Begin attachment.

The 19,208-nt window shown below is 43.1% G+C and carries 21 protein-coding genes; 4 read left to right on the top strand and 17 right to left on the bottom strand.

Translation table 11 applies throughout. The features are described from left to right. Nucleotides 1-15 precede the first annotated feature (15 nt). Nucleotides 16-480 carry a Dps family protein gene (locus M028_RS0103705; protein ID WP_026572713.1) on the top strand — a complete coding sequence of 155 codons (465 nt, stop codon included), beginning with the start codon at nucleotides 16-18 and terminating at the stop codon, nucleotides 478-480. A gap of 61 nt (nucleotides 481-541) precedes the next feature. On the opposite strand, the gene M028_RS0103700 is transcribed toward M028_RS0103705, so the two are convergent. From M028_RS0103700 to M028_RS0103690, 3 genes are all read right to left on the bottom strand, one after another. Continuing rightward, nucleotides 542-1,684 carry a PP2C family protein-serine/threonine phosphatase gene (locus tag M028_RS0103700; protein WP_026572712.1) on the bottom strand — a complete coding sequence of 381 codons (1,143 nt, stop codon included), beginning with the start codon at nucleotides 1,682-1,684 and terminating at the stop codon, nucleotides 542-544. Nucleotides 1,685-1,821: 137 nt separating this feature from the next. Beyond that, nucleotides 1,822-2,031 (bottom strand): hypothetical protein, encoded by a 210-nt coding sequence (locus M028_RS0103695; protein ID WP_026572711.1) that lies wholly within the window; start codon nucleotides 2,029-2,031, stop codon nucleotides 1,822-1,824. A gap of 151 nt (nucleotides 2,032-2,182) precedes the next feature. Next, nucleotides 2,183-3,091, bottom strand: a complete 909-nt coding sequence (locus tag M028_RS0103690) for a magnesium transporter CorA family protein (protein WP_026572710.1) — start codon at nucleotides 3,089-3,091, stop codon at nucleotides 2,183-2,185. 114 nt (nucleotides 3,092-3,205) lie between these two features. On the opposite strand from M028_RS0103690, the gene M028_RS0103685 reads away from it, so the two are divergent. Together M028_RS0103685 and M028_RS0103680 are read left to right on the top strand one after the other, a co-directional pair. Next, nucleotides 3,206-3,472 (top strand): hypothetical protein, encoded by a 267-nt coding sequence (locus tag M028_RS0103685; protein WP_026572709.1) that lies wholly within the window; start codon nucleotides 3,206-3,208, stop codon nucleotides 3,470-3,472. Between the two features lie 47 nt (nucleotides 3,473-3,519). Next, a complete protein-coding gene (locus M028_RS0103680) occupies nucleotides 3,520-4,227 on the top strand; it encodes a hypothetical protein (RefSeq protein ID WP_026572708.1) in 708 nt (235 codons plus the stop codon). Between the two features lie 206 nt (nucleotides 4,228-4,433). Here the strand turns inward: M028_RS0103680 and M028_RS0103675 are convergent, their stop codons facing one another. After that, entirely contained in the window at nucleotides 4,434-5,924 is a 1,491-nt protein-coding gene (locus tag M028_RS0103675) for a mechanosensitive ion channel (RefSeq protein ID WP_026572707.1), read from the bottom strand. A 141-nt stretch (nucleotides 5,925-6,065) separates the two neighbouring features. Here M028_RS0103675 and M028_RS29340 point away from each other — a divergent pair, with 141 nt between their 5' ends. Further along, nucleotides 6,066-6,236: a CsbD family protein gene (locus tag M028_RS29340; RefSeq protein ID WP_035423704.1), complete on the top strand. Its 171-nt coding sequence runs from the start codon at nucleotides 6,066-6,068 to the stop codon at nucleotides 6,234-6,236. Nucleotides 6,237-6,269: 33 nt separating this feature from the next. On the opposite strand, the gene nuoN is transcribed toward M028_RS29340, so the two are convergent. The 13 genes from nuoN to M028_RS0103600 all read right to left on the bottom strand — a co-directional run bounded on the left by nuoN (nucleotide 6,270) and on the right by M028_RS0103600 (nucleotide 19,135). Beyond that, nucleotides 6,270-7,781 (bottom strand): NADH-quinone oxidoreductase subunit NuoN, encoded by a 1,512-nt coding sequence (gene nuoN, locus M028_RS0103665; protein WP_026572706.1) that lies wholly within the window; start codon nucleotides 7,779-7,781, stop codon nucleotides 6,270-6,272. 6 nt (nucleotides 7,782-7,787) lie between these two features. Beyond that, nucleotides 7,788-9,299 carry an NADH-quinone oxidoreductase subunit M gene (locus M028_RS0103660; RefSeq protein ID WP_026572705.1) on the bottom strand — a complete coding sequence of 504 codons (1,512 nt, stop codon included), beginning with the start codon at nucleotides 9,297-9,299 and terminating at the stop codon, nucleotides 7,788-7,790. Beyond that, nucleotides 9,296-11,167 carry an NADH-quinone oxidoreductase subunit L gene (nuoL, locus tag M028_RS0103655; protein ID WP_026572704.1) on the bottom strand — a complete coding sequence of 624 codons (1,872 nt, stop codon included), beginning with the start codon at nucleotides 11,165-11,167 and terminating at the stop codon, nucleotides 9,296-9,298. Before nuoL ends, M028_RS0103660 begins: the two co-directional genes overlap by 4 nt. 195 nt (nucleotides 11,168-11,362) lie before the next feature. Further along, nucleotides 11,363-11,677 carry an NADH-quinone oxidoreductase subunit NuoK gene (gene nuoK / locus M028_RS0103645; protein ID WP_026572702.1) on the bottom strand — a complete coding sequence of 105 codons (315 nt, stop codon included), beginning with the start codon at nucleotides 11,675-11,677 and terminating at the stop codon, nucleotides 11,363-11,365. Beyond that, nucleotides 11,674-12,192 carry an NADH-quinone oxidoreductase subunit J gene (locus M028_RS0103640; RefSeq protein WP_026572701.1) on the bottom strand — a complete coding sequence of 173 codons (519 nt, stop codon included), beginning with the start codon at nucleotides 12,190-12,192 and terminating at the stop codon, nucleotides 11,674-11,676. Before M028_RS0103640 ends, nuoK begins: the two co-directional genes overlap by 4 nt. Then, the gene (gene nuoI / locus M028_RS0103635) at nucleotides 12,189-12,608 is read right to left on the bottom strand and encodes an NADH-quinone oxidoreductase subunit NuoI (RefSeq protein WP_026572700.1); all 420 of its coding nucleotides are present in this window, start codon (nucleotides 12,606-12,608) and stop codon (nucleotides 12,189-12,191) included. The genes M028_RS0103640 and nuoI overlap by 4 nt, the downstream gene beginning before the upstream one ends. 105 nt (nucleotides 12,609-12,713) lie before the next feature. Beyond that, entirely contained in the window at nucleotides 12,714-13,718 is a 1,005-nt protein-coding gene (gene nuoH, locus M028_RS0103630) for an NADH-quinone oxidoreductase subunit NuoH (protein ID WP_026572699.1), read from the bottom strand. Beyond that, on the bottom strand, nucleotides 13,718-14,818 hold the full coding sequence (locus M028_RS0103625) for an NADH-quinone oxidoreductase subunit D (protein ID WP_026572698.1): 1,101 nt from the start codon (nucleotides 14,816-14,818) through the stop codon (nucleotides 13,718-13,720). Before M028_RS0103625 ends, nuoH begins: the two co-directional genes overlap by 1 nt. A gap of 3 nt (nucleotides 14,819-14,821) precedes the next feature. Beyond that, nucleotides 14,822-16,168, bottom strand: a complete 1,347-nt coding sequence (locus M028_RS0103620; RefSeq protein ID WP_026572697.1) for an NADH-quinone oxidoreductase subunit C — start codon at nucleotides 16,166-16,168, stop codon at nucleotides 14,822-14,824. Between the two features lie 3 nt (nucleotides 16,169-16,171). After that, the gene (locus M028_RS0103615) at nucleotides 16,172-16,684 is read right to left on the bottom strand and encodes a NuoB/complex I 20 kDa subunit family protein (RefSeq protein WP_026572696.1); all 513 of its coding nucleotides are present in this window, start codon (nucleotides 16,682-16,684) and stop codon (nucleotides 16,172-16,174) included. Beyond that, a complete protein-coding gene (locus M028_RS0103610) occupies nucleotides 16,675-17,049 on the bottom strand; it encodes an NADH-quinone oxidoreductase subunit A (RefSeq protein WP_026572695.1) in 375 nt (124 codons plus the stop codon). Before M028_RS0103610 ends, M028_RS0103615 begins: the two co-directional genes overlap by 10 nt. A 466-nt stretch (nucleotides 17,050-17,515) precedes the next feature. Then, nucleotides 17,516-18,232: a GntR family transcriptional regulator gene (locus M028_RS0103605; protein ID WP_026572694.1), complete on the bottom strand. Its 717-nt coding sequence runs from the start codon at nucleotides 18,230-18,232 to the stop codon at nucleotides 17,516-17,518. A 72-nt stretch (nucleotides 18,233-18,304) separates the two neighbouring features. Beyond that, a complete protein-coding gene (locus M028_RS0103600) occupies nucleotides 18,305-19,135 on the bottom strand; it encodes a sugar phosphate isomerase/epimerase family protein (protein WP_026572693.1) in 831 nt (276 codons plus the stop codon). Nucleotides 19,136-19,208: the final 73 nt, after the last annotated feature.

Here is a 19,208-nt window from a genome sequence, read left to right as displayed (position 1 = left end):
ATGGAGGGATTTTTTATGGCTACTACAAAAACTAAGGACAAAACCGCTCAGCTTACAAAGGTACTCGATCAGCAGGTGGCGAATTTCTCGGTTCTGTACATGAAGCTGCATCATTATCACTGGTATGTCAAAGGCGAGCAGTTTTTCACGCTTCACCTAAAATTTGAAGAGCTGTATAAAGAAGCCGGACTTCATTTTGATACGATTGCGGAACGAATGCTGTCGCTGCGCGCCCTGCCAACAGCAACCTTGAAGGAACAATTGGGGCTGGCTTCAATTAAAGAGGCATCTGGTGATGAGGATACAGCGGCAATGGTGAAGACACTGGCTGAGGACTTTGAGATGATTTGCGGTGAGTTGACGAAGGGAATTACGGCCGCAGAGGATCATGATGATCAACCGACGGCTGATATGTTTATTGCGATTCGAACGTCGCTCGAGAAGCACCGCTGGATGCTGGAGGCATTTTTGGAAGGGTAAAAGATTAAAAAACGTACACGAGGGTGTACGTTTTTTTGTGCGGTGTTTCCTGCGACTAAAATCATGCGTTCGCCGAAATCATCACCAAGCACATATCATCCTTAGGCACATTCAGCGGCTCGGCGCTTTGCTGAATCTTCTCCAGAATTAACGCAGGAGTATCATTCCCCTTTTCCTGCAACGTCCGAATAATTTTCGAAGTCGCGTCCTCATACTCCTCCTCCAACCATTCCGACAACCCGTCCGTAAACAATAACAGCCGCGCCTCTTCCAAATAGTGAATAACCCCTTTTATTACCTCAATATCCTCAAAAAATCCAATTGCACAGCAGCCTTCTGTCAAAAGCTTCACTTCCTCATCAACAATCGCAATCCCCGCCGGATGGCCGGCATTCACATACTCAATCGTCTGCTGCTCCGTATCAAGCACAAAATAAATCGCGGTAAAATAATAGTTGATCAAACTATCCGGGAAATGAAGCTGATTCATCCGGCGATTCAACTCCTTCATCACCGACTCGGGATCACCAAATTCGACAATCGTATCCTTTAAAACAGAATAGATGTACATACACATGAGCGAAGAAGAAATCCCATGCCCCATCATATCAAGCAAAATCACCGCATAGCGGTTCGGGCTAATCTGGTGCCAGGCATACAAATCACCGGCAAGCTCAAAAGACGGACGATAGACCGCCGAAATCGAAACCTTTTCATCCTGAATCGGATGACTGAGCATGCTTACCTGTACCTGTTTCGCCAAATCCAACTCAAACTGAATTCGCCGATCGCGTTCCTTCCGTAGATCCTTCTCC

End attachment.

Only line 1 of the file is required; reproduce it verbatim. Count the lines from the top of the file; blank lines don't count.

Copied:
The 19,208-nt window shown below is 43.1% G+C and carries 21 protein-coding genes; 4 read left to right on the top strand and 17 right to left on the bottom strand.